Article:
DOD awards RFID contracts
Army taps six suppliers to deliver UHF tags
- By Bob Brewin
- Mar 14, 2005
Inching closer to their goal of using passive radio frequency identification technology (RFID) throughout the Defense Department’s supply chain, DOD officials awarded contracts last week to six suppliers for ultra-high frequency (UHF) RFID tags.
But the target date for regulations that would mandate DOD suppliers’ use of the technology remains murky. Early tests show that some human interaction is still necessary to verify that the tags have been read.
Michael Wynne, DOD’s acting deputy undersecretary for acquisition, technology and logistics, issued a memo last July that stated that RFID tags would be mandatory on containers or pallets of food, clothing and weapons repair parts shipped to DOD depots as of Jan. 1. All of the department’s 60,000 suppliers would have to use the technology by Jan. 1, 2007, according to the memo.
To make this a legally binding requirement in contracts, DOD officials needed to develop a new Defense Federal Acquisition Regulation Supplement in cooperation with the Office of Management and Budget. But OMB officials only recently started to review final versions of DOD RFID analysis and supporting materials last week, department sources said.
Sarah Hawkins, an OMB spokeswoman, said the RFID review has been extended, but she could not say when it would be completed. Alan Estevez, assistant deputy undersecretary for supply chain integration, said at an industry meeting last month that he expected approval of the new RFID clauses sometime this spring.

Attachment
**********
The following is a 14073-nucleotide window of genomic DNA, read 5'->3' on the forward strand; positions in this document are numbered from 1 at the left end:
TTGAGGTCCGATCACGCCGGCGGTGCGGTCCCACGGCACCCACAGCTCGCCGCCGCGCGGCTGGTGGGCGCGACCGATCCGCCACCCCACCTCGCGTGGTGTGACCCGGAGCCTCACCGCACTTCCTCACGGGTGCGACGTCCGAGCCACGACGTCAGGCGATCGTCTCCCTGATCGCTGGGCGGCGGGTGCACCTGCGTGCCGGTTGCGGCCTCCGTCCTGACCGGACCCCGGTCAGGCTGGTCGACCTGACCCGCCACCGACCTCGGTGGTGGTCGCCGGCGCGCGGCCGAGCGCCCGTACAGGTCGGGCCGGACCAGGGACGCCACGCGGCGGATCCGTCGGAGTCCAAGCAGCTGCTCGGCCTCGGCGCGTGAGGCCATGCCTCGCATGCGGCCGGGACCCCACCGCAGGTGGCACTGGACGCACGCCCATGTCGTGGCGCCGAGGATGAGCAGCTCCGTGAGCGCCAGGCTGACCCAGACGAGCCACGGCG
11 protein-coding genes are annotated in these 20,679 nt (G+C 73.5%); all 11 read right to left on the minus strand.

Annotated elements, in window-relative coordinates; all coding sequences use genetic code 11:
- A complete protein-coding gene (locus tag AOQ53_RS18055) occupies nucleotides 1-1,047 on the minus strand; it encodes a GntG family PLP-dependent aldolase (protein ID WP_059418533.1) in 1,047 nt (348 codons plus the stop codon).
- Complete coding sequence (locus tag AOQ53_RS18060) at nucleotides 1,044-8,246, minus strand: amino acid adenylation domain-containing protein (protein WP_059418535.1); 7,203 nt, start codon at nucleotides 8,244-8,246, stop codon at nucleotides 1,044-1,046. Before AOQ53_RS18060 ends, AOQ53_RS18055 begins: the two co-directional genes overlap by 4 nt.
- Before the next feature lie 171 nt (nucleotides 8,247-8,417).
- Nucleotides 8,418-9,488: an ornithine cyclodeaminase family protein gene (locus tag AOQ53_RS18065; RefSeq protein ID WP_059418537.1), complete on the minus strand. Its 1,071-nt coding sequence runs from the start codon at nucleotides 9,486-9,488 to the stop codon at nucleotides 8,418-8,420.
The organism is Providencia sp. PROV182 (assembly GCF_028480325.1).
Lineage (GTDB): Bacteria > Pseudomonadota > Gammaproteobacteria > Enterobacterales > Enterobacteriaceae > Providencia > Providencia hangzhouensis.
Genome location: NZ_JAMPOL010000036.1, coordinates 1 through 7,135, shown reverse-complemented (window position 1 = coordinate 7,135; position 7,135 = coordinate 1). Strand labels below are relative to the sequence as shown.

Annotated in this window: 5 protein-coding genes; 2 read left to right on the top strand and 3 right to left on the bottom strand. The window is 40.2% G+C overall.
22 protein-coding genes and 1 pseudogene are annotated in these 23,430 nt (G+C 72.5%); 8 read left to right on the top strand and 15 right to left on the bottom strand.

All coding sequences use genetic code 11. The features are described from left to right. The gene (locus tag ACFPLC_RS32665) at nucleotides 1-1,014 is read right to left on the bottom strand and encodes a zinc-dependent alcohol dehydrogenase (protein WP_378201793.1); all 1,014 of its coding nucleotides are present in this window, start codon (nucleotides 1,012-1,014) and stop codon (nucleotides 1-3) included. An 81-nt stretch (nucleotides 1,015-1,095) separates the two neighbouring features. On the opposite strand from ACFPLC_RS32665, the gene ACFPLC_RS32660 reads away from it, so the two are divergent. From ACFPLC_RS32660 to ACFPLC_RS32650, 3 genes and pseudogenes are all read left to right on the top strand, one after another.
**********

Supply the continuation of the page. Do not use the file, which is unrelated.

The RFID tag contracts awarded last week by officials at the Army’s Joint-Automatic Identification Technology program cover passive UHF tags that operate in the 860 MHz to 960 MHz range, have a 96-bit data store and have a range of 3 feet for readers.
Officials at Alien Technology and Intermec Technologies said they had won blanket purchase agreements from the Army for UHF RFID tags. Industry sources said Army officials awarded BPAs to at least three other companies.
Larry Huseby, Intermec’s industry marketing director for government markets, did not comment on the value of the BPA, adding that he could not estimate how many tags DOD officials will use internally. He said that besides the current UHF tags, the BPA covers the purchase of new UHF tags that will have higher data capacity when officials approve the underlying standard for them and manufacturers start producing them.
Huseby added that program officials plan to issue contracts for fixed, portable and handheld tag readers, software and integration services this year.
DOD will use the tags to identify outbound shipments dispatched from DOD depots and warehouses. A test of the technology at the Ocean Terminal in Norfolk, Va., operated by the Naval Supply Systems Command, shows that RFID is not unquestionably reliable. Speaking at the DOD RFID industry day last month, Dave Cass, director of the Ocean Terminal division of the Fleet and Industrial Supply Center in Norfolk, said RFID users “cannot expect 100 percent reads of shipments 100 percent of the time.”
Cass said RFID technology is “not acceptable for transactions of record today,” and “human interaction [is] required to provide a check and a balance that everything that should have been read was read.”
He predicted that RFID technology will improve dramatically, but the laws of physics “will prevent absolute accuracy.”